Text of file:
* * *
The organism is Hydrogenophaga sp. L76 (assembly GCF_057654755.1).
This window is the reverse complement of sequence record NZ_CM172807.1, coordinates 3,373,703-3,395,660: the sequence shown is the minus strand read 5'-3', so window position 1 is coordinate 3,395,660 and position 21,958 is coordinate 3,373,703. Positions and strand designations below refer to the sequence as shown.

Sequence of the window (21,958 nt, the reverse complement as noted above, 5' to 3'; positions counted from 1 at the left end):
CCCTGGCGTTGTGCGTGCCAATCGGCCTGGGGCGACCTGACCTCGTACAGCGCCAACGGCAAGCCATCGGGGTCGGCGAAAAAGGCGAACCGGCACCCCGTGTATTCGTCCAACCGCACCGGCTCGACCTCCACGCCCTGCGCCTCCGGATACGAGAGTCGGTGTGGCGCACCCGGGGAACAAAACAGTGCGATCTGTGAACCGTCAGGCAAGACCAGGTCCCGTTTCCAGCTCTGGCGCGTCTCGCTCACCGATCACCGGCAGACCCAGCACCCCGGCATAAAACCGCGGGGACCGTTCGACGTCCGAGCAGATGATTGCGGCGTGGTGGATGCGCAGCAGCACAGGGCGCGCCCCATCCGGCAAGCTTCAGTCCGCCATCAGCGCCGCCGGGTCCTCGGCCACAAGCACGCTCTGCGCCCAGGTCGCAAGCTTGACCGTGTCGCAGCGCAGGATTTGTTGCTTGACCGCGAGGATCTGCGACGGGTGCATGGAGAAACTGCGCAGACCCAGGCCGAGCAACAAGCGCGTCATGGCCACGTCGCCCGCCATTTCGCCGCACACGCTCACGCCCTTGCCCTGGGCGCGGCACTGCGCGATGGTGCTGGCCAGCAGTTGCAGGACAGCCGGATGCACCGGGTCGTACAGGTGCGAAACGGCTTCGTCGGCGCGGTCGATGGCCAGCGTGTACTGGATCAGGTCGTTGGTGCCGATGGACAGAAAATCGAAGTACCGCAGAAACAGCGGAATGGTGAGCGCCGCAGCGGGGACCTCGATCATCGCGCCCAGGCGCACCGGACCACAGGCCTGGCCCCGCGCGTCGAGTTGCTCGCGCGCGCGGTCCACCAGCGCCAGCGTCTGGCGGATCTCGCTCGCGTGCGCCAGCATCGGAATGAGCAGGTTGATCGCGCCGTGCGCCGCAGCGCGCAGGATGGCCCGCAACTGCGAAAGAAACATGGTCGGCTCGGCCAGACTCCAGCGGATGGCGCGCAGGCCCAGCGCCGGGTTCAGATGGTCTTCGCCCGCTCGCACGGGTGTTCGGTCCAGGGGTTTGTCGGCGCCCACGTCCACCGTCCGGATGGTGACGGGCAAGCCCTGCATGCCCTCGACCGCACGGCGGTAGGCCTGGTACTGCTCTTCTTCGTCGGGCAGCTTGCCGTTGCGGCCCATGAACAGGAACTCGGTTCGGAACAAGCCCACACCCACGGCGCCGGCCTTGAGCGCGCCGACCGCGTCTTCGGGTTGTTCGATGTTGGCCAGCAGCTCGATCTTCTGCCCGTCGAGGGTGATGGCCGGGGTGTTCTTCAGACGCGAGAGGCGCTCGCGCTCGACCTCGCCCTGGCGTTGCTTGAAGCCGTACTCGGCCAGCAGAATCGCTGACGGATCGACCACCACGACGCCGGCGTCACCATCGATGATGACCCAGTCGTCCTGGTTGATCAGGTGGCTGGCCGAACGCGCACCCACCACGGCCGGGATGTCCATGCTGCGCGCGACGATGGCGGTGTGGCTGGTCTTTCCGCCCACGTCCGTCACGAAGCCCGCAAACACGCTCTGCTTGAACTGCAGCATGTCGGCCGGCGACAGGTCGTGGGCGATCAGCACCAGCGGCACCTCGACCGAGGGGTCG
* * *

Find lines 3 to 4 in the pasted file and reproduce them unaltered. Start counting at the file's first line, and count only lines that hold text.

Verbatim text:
Sequence of the window (21,958 nt, the reverse complement as noted above, 5' to 3'; positions counted from 1 at the left end):
CCCTGGCGTTGTGCGTGCCAATCGGCCTGGGGCGACCTGACCTCGTACAGCGCCAACGGCAAGCCATCGGGGTCGGCGAAAAAGGCGAACCGGCACCCCGTGTATTCGTCCAACCGCACCGGCTCGACCTCCACGCCCTGCGCCTCCGGATACGAGAGTCGGTGTGGCGCACCCGGGGAACAAAACAGTGCGATCTGTGAACCGTCAGGCAAGACCAGGTCCCGTTTCCAGCTCTGGCGCGTCTCGCTCACCGATCACCGGCAGACCCAGCACCCCGGCATAAAACCGCGGGGACCGTTCGACGTCCGAGCAGATGATTGCGGCGTGGTGGATGCGCAGCAGCACAGGGCGCGCCCCATCCGGCAAGCTTCAGTCCGCCATCAGCGCCGCCGGGTCCTCGGCCACAAGCACGCTCTGCGCCCAGGTCGCAAGCTTGACCGTGTCGCAGCGCAGGATTTGTTGCTTGACCGCGAGGATCTGCGACGGGTGCATGGAGAAACTGCGCAGACCCAGGCCGAGCAACAAGCGCGTCATGGCCACGTCGCCCGCCATTTCGCCGCACACGCTCACGCCCTTGCCCTGGGCGCGGCACTGCGCGATGGTGCTGGCCAGCAGTTGCAGGACAGCCGGATGCACCGGGTCGTACAGGTGCGAAACGGCTTCGTCGGCGCGGTCGATGGCCAGCGTGTACTGGATCAGGTCGTTGGTGCCGATGGACAGAAAATCGAAGTACCGCAGAAACAGCGGAATGGTGAGCGCCGCAGCGGGGACCTCGATCATCGCGCCCAGGCGCACCGGACCACAGGCCTGGCCCCGCGCGTCGAGTTGCTCGCGCGCGCGGTCCACCAGCGCCAGCGTCTGGCGGATCTCGCTCGCGTGCGCCAGCATCGGAATGAGCAGGTTGATCGCGCCGTGCGCCGCAGCGCGCAGGATGGCCCGCAACTGCGAAAGAAACATGGTCGGCTCGGCCAGACTCCAGCGGATGGCGCGCAGGCCCAGCGCCGGGTTCAGATGGTCTTCGCCCGCTCGCACGGGTGTTCGGTCCAGGGGTTTGTCGGCGCCCACGTCCACCGTCCGGATGGTGACGGGCAAGCCCTGCATGCCCTCGACCGCACGGCGGTAGGCCTGGTACTGCTCTTCTTCGTCGGGCAGCTTGCCGTTGCGGCCCATGAACAGGAACTCGGTTCGGAACAAGCCCACACCCACGGCGCCGGCCTTGAGCGCGCCGACCGCGTCTTCGGGTTGTTCGATGTTGGCCAGCAGCTCGATCTTCTGCCCGTCGAGGGTGATGGCCGGGGTGTTCTTCAGACGCGAGAGGCGCTCGCGCTCGACCTCGCCCTGGCGTTGCTTGAAGCCGTACTCGGCCAGCAGAATCGCTGACGGATCGACCACCACGACGCCGGCGTCACCATCGATGATGACCCAGTCGTCCTGGTTGATCAGGTGGCTGGCCGAACGCGCACCCACCACGGCCGGGATGTCCATGCTGCGCGCGACGATGGCGGTGTGGCTGGTCTTTCCGCCCACGTCCGTCACGAAGCCCGCAAACACGCTCTGCTTGAACTGCAGCATGTCGGCCGGCGACAGGTCGTGGGCGATCAGCACCAGCGGCACCTCGACCGAGGGGTCG